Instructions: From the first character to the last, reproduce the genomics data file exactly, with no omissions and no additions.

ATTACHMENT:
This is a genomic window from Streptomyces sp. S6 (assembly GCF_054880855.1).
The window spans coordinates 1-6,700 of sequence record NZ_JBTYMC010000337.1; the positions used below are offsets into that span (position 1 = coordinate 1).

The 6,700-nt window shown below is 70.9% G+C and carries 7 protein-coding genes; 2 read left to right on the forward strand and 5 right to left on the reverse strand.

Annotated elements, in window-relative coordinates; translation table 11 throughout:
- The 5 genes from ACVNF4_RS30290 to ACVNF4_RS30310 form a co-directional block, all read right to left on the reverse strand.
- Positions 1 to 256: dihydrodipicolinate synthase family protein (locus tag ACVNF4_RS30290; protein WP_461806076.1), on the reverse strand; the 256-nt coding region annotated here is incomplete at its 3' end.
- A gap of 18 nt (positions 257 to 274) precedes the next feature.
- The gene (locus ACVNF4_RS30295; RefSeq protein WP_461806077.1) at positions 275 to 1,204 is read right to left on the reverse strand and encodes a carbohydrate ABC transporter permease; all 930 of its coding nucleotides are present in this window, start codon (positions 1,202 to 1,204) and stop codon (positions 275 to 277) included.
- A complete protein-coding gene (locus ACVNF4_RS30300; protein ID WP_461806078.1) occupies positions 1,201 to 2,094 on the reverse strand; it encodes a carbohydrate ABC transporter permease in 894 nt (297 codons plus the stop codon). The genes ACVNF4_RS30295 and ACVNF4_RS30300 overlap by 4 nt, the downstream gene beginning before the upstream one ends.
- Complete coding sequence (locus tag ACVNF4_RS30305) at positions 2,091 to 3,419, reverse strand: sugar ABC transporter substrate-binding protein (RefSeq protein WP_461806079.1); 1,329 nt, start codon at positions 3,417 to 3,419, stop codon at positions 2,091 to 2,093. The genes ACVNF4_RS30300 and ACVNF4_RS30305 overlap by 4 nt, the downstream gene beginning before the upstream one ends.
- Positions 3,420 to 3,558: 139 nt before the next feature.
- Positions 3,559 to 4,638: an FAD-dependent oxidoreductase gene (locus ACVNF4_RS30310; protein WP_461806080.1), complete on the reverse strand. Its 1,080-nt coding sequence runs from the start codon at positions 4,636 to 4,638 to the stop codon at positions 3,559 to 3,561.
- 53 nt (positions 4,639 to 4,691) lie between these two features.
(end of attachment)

This is a genomic window from Streptomyces sp. S6 (assembly GCF_054880855.1).
The window spans coordinates 1-6,700 of sequence record NZ_JBTYMC010000337.1; the positions used below are offsets into that span (position 1 = coordinate 1).

The 6,700-nt window shown below is 70.9% G+C and carries 7 protein-coding genes; 2 read left to right on the forward strand and 5 right to left on the reverse strand.

Annotated elements, in window-relative coordinates; translation table 11 throughout:
- The 5 genes from ACVNF4_RS30290 to ACVNF4_RS30310 form a co-directional block, all read right to left on the reverse strand.
- Positions 1 to 256: dihydrodipicolinate synthase family protein (locus tag ACVNF4_RS30290; protein WP_461806076.1), on the reverse strand; the 256-nt coding region annotated here is incomplete at its 3' end.
- A gap of 18 nt (positions 257 to 274) precedes the next feature.
- The gene (locus ACVNF4_RS30295; RefSeq protein WP_461806077.1) at positions 275 to 1,204 is read right to left on the reverse strand and encodes a carbohydrate ABC transporter permease; all 930 of its coding nucleotides are present in this window, start codon (positions 1,202 to 1,204) and stop codon (positions 275 to 277) included.
- A complete protein-coding gene (locus ACVNF4_RS30300; protein ID WP_461806078.1) occupies positions 1,201 to 2,094 on the reverse strand; it encodes a carbohydrate ABC transporter permease in 894 nt (297 codons plus the stop codon). The genes ACVNF4_RS30295 and ACVNF4_RS30300 overlap by 4 nt, the downstream gene beginning before the upstream one ends.
- Complete coding sequence (locus tag ACVNF4_RS30305) at positions 2,091 to 3,419, reverse strand: sugar ABC transporter substrate-binding protein (RefSeq protein WP_461806079.1); 1,329 nt, start codon at positions 3,417 to 3,419, stop codon at positions 2,091 to 2,093. The genes ACVNF4_RS30300 and ACVNF4_RS30305 overlap by 4 nt, the downstream gene beginning before the upstream one ends.
- Positions 3,420 to 3,558: 139 nt before the next feature.
- Positions 3,559 to 4,638: an FAD-dependent oxidoreductase gene (locus ACVNF4_RS30310; protein WP_461806080.1), complete on the reverse strand. Its 1,080-nt coding sequence runs from the start codon at positions 4,636 to 4,638 to the stop codon at positions 3,559 to 3,561.
- 53 nt (positions 4,639 to 4,691) lie between these two features.